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It Is Up To You, Mr. Seller
So, Mr. Seller, you’ve made a decision that you want to sell your home. Scratch that. You’ve decided that you need to sell your home.
That’s great. You start looking at what other homes in your neighborhood are selling for. You research market statistics on homes that have sold. You peruse some websites that allow you to obtain a market analysis of your home. You go to Zillow to get some more information about the prices of similar homes in your area. You read the local newspaper, looking for tips on how to sell your home.
You’ve been gathering information for some time now, and you are weighing your options – do I use a realtor, or do I try to sell my home on my own? You evaluate all of the pros and cons of each avenue and you ultimately decide against selling it on your own and you decide to reach out to a few realtors – those whose sites you used to get a free evaluation from, and one who was recommended to you by a co-worker who recently sold his own home.
After speaking with all of the agents and listening to their presentations, you’ve settled on one agent. You just…clicked. He explained to you in detail his marketing strategy, established how he would communicate with you during the process, and provided his rather extensive resume of closed transactions over the last several years.
So you ask the usual questions as you prepare to sign the listing agreement:
- At what price should I list my home?
- How long do you think it will take for the home to sell?
- What should I do to make the home more appealing to buyers?
- Will the house actually sell in this market?
My response to those questions? It is up to you, Mr. Seller.
The whole process of selling your home is dependent first and foremost on the attitude that you bring to the table. You established that you wanted and needed to sell your home, so your actions should be consistent with that motivation.
But you’re the Realtor. You’re the professional, so you should know the answers to my questions.
That is true, I am the professional. But consider this:
· I performed a comparative market analysis of your home and came up with a suggested listing price range of $150,000-$160,000. Did you concur with my professional opinion supported by the market statistics, or did you insist that you needed $195,000 in order to place your home on the market?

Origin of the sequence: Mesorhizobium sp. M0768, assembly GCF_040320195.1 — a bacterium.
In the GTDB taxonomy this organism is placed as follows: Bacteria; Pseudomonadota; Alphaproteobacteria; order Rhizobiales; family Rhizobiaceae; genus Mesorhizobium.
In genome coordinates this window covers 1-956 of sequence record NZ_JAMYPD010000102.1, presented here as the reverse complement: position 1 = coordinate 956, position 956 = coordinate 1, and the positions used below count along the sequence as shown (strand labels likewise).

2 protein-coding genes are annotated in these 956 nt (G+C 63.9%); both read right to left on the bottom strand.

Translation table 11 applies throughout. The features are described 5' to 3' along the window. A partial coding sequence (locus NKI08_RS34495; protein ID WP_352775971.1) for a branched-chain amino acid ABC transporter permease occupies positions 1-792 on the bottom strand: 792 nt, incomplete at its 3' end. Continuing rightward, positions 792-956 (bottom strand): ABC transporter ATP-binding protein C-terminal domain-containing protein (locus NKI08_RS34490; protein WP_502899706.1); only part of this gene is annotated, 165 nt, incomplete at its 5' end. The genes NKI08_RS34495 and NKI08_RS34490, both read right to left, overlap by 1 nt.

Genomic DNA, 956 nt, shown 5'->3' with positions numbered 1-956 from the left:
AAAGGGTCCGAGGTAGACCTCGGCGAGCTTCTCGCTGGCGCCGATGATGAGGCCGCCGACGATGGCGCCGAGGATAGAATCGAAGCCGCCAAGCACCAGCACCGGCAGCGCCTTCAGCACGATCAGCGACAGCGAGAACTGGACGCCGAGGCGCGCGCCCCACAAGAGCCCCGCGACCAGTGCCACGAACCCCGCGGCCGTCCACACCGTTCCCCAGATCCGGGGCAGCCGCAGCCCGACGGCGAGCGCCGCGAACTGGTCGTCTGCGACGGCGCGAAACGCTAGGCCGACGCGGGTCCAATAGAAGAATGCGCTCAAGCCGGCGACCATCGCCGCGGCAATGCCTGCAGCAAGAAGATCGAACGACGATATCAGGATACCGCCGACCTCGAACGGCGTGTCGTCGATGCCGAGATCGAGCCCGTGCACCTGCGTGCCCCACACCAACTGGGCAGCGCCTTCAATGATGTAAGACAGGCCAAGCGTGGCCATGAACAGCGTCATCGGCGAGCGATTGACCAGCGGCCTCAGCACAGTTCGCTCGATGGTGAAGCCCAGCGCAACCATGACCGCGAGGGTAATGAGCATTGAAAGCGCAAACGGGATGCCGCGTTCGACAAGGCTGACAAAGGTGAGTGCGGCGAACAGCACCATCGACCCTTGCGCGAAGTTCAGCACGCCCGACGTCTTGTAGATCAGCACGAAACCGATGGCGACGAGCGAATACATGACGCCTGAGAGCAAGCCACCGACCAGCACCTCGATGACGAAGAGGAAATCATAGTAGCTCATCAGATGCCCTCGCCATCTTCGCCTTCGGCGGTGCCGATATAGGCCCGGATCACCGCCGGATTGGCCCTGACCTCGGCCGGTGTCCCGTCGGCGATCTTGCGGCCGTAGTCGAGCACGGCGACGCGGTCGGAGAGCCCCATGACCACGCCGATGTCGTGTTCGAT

· I toured the home prior to our listing appointment and took some pictures. I made several suggestions that would improve the curb appeal of your home, and even provided you a list of vendors who could perform the needed repairs at a minimal cost to you, if you were unable to complete the repairs yourself. Did you follow through with my suggestions, or did you refuse to even trim the hedges and mow the lawn, let alone make any repairs?
· I suggested de-cluttering several rooms and making some minor rearrangements of furniture so that buyers could visualize the amount of space available. Did you take my advice, or ignore it altogether?
· I informed you that the majority of buyers would be uncomfortable touring a home with either one of us present, and that your schedule needed to be flexible in order to accommodate potential buyers who want to see your home. Did you make arrangements to vacate the premises during a showing, or did you insist on being present to meet each buyer, as well as unreasonably limiting the times in which your home could be shown?
Sellers, if you are serious about selling your home, only you, based on the actions that you take, can determine whether your home sells or not. Your actions during the selling process must be consistent with your need to sell or your want to sell, and especially if you both need and want to sell your home.
In the final analysis, Mr. Seller, whether your home sells or not is entirely up to you.